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Users of my website will, ideally, be sending a few hundred posts to a db server over the course of about an hour (basically its an online-experiment). The experiment is implemented in js, so I'm trying to use an XMLHttpRequest object to post the data the script collects.

The thing I'm uncertain about is how to use the POST parameter. I want to set about 8 different key/value pairs to the $_POST variable so it can be accessible to a .php page for processing before sent to the db server. I'm not interested in retrieving any information from the server itself, only sending it (which is why, and I'm not sure whether it's the correct approach, I'm setting the readyState conditional to '1'/open).

Here's the script I'm working with at the moment:

function postData(dataList) {

 var xmlhttp = new XMLHttpRequest();
 var processingUrl = "process_exercise_data.php";
 var POSTBody = "";
 POSTBody+="block_type="+encodeURIComponent(dataList[0]);
 POSTBody+="&block_number="+encodeURIComponent(dataList[1]);
 POSTBody+="&trial_type="+encodeURIComponent(dataList[2]);
 POSTBody+="&trial_number="+encodeURIComponent(dataList[3]);
 POSTBody+="&input_value="+encodeURIComponent(dataList[4]);
 POSTBody+="&output_value="+encodeURIComponent(dataList[5]);
 POSTBody+="&prediction_value="+encodeURIComponent(dataList[6]);
 POSTBody+="&error="+encodeURIComponent(dataList[7]);


 xmlhttp.open("POST",processingUrl,true);
 if (xmlhttp.readyState==4) {
  xmlhttp.send(POSTBody);
 }

}

The main goal is to send the key/value pairs to the .php page using POST while remaining on the current page(simple AJAX request, if I'm not mistaken). Any comments or suggestions are very appreciated!

Remember, all I'm trying to accomplish is having the user, when he/she acts in a certain way under a certain condition (outside of the scope of this function), to call this function and POST this data to the server. A server response text isn't needed.

EDIT:

Now my question is this: Will I still be able to access the $_POST array in at the processing php page? Here's an example:

$block_type = $_POST['block.type'];
share|improve this question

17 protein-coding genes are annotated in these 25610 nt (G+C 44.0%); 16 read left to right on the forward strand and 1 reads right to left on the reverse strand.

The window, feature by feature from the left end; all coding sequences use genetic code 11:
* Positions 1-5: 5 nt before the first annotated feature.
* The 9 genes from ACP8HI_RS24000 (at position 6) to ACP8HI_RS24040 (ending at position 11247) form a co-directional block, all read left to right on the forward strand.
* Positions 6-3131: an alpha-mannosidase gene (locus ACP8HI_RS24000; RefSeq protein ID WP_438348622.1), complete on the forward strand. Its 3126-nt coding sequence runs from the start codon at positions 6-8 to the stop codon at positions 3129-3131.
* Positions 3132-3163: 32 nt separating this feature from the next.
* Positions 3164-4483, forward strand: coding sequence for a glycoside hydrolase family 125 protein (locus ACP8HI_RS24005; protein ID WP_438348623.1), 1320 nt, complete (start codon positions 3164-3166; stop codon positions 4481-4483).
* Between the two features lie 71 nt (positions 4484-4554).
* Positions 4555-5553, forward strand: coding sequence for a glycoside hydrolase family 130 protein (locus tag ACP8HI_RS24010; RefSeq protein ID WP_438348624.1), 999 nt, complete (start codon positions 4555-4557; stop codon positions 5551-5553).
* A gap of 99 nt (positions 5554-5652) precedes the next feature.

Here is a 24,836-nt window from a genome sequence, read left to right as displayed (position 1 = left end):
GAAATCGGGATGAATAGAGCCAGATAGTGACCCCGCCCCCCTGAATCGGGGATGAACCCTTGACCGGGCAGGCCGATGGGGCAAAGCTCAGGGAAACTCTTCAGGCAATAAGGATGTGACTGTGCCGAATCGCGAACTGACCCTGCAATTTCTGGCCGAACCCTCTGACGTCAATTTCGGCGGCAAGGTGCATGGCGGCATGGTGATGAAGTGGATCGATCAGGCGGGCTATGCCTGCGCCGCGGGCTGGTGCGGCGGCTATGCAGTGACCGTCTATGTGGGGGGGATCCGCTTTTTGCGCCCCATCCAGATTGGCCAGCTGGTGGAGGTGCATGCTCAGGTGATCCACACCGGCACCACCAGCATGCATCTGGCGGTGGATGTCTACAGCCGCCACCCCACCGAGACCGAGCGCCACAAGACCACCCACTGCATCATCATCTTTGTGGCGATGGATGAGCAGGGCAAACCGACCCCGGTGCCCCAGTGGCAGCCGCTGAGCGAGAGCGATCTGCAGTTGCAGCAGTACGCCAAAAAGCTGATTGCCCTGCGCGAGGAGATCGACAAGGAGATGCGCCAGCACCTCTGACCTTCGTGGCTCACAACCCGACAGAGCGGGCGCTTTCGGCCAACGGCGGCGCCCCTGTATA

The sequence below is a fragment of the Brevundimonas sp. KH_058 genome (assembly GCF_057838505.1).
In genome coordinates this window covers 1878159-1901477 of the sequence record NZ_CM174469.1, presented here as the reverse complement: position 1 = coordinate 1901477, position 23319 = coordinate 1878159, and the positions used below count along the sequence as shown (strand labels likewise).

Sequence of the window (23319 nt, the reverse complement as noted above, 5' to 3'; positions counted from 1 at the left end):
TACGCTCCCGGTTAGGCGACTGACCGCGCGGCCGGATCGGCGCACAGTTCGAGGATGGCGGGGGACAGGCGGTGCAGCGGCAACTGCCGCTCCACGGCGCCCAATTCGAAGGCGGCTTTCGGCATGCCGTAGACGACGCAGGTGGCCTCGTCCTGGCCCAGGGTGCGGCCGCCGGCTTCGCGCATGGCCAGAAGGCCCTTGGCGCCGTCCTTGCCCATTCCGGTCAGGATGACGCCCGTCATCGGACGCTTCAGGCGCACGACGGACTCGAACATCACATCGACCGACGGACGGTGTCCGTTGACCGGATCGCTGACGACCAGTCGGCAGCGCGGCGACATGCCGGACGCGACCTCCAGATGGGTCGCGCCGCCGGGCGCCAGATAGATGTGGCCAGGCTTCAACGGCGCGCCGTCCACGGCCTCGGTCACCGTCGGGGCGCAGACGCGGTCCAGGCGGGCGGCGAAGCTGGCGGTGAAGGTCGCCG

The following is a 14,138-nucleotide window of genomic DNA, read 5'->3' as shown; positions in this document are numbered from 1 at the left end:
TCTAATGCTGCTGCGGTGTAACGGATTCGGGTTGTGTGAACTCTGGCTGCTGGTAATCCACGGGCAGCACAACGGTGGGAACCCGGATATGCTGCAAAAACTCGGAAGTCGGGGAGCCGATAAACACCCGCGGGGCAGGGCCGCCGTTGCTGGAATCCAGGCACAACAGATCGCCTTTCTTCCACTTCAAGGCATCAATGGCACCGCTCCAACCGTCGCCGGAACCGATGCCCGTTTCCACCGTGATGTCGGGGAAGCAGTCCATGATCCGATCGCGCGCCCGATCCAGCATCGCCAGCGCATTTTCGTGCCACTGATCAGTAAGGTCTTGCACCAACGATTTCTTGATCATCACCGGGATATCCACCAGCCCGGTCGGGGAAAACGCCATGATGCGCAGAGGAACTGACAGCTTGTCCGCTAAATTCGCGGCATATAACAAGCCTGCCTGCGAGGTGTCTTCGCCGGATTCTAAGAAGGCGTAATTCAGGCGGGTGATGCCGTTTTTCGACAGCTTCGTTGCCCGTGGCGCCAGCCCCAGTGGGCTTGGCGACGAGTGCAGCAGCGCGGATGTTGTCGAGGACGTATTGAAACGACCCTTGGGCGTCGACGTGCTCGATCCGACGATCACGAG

Where did you learn to set headers for post data? Any basic tutorial should have told you how to post data. –  epascarello Sep 14 '09 at 18:18

3 Answers 3

You don't want to set request headers. What you want is to send request body along. And the body should be like

'block_type='+encodeURIComponent(dataList[0])+'&block_number='+encodeURIComponent(dataList[1])

etc. Guess you got the idea. Body is what you pass to the send() method of XMLHTTPRequest object.

share|improve this answer
    
+1. Just adding this to address the "A server response is unnecessary" bit: a response is necessary, otherwise the browser will think the request failed. If the response body doesn't need to contain anything, then the server response code should probably be set to "204 No Content", or possibly "201 Created". In PHP, this can be achieved with the header() function, e.g. header("HTTP/1.1 204 No Content"); –  NickFitz Sep 14 '09 at 17:31
    
Ummm. Well, yes, but I take it the question is about client side. –  Michael Krelin - hacker Sep 14 '09 at 17:36

Consider using jQuery, it will make your task so much easier. Using the jQuery.post method you only have to provide the data hash, you don't have to worry about serialization, correct escaping or readyState.

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You must call send before readyState will change.

Replace

xmlhttp.open("POST",processingUrl,true);
if (xmlhttp.readyState=4) {
  xmlhttp.send(POSTBody);
}

with

xmlhttp.open("POST", processingUrl, false);
xmlhttp.send(POSTBody);

If you want to handle a response, add define xmlhttp.onreadystatechange:

xmlhttp.open("POST", processingUrl, false);
xmlhttp.onreadystatechange = function () {
  if (this.readyState === 4) {
    // handle response
  }
};
xmlhttp.send(POSTBody);

Edit: I would also like to mention that = is not the JavaScript equality operator, it's the assignment operator. Use === for equality checking and == for type-converting equality checking.

share|improve this answer
    
Also worth noting is the fact that you must set onreadystatechange before calling send(), otherwise your AJAX callbacks will randomly fail. –  Christian Aug 31 '11 at 7:03

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